Homeschooling is not any different. The curriculum I was using at first is a very popular one that a lot of people love, but it wasn’t the right fit for me or my kid. This new method where I go to DiscoveryK12 to get the “blueprint” for what is grade appropriate for my kid and use that to create my own curriculum has turned into a much better fit. The point is, you don’t know if something will work if you don’t try it. Some people get stuck on their failures. Failures aren’t really failures. They’re learning opportunities. They give you a chance to try something in a different way. Like I said earlier, if you reach the final destination, then who cares how you got there? The point is, you did it, and that’s something to be happy about.

Okay. I’m off my soapbox. 🙂

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Nelly’s Mail Order Husband is Available!

This book features Tom and Jessica Larson’s oldest daughter!

Nelly's Mail Order Husband for website

This is Book 1 in the Husbands for the Larson Sisters Series.

I don’t have any information for the other books in this series yet, but I’m planning to write books for the rest of Tom and Jessica’s three daughters. When those stories are ready to be written, I’ll write them. I used to force myself to complete a series, but I don’t do that anymore. I learned the hard way that rushing a book only pisses off half of the people who read it. So this time, I’ll bide my time.

With that aside, I’ll stop rambling and get to the good stuff. 🙂

This book is a historical western romantic comedy.

If you enjoyed A Bride for Tom, The Wrong Husband, Groom For Hire, and The Imperfect Husband, you’ll enjoy this book. This is a lighthearted and fun read. And it does contain sexual situations within marriage. So for those looking for a “clean” read, this isn’t for you. I know my covers convey “clean” romances, but I love these kinds of covers, and since I’m the one who’s ultimately stuck with my books, I’m using the covers I want. I realize this throws some people off, but I don’t like covers with half-naked people on them.

Here are the quirky characters you’ll find in this book:

There’s a hero who comes out to Nebraska believing he’s about to marry a wealthy landowner because he and his friend assumed someone running a homestead was well-to-do. So he’s in for a rude awakening when he discovers there’s not a group of servants to do stuff like milk a cow or mucking out stalls for him. Don’t worry, though. Despite his uncertainty, he’s the type who sticks it out.

The heroine has three meddling sisters who want nothing but to see her fall in love, and though someone is probably going to be put off by the way they acted, I was chuckling while writing the scenes they were in. Maybe I have a weird sense of humor, but I thought it was hilarious that they were so vocal in how excited they were to have a brother-in-law in the family. And it was fun to see the heroine get jealous from all the attention her sisters gave him.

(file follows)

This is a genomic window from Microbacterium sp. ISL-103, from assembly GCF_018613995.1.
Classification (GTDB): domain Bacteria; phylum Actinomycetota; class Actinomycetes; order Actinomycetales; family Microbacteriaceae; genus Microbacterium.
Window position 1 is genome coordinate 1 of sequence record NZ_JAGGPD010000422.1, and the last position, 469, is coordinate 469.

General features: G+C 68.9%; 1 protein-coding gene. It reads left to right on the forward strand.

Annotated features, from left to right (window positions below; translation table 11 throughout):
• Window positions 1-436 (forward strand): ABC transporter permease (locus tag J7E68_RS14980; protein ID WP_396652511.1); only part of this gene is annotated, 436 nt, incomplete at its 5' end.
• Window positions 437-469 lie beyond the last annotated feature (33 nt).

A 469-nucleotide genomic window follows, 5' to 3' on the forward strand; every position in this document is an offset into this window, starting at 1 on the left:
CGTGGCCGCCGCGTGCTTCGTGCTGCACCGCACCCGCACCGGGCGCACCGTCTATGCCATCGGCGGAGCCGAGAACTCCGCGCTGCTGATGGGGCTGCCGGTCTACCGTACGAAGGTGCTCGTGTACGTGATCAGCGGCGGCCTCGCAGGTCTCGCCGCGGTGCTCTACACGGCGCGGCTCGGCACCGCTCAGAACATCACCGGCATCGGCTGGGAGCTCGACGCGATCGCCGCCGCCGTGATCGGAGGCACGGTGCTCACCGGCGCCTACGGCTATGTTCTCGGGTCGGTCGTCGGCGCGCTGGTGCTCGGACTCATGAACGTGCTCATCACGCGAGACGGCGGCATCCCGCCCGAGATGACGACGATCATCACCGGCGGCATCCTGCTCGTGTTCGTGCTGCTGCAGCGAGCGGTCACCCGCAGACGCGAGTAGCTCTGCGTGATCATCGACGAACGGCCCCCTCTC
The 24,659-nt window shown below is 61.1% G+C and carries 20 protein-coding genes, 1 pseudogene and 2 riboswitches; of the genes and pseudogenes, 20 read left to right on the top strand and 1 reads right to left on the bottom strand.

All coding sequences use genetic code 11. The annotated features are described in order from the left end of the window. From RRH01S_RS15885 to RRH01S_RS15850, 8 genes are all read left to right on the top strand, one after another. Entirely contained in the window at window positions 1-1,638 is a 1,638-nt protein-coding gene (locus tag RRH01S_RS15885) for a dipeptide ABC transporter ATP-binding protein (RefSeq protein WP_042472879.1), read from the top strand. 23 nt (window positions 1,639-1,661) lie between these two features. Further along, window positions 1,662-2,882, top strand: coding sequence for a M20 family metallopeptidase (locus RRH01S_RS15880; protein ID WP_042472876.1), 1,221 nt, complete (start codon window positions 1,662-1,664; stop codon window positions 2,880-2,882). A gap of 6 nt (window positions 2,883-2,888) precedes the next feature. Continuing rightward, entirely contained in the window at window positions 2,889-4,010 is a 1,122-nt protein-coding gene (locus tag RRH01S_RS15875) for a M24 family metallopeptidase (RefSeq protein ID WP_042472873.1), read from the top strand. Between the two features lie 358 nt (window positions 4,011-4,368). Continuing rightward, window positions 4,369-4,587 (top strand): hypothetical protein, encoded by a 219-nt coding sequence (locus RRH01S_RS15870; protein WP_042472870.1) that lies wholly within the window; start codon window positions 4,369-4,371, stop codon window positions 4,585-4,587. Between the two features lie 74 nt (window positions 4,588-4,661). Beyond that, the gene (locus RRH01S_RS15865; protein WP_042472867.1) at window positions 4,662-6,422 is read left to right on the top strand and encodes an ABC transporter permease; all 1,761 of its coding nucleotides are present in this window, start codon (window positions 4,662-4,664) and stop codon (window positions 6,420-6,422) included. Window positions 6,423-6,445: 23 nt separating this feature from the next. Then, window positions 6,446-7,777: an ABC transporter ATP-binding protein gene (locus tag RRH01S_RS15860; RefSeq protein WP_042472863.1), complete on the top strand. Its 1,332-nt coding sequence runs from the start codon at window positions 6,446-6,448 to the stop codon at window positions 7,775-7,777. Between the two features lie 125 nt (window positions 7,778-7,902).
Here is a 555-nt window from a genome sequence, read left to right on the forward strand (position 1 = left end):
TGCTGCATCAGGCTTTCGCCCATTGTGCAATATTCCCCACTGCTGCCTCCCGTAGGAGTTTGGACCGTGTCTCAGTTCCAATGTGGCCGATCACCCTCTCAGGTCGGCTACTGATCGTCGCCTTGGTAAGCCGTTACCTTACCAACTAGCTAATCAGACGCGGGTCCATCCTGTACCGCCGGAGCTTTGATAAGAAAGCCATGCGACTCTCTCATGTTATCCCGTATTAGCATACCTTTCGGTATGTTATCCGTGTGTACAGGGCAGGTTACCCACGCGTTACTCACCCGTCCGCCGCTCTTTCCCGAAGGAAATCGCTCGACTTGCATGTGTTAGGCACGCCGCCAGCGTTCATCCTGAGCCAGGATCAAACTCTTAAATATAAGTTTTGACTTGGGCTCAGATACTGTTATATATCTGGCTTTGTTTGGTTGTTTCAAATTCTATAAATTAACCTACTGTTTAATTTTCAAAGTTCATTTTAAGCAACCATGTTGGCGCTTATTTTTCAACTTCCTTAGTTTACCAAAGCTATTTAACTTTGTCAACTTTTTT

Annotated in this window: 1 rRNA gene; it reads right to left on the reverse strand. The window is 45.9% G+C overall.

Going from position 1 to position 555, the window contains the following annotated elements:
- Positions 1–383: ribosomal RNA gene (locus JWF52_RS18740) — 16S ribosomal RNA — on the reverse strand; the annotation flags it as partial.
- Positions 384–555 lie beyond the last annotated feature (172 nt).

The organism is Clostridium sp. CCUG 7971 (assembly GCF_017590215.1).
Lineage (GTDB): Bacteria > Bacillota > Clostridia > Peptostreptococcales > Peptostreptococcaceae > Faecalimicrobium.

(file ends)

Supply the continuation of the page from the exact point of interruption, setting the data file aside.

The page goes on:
The heroine in this story has a strong personality. She’s had to fight against the mindset of that time period that said women couldn’t own a homestead. I did some research and found that women back in the 1800s did actually have their own homestead. True, it wasn’t frequently done, but it did happen. I thought it would be fun to write about a heroine who was one of them. She only agrees to marry the hero on the condition that he won’t force her to stay indoors all day to do the stuff she considers boring (sewing, cooking, and cleaning). To her, being outside is where the fun is. The hero, in this case, is more than happy to let her manage the running of the homestead, but he does have his own strengths that end up coming into play by the end of book, and yes, the heroine does recognize them.

When I write a romance, I select characters that complement each other. I don’t look for perfect characters. Every character has some kind of flaw. What I like to do is pair up characters so that the relationship is balanced. In real life, my husband and I have our strengths and weaknesses, and I find that we end up balancing each other out. In areas I’m weak, he’s strong, and vice versa. The same is true for my characters.

If this sounds like the kind of book you’d like to read, you can find it here:

Amazon US

Amazon UK

Barnes & Noble

Kobo

Apple

Google Play

Smashwords

Payhip (use temporary coupon X5SFCD4SQ9 to get 50% off: ; coupon good until Oct. 3)

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Thoughts on Homeschooling

I ran into a wall with the homeschooling curriculum I had purchased to use this school year. I made it three weeks into the program when I realized it wasn’t a good fit for me and my kid. I thought it would be because as a student, I’m actually a good fit for the thing. If my mom had handed this program to me, I would have done well in it. But then, as a student, I loved listening to lectures and taking notes. As a homeschool teacher, however, it doesn’t work. I was getting bored and restless. As for my kid, he doesn’t like to listen to lectures and take notes. He wants to be active and do things. This program did not allow for this.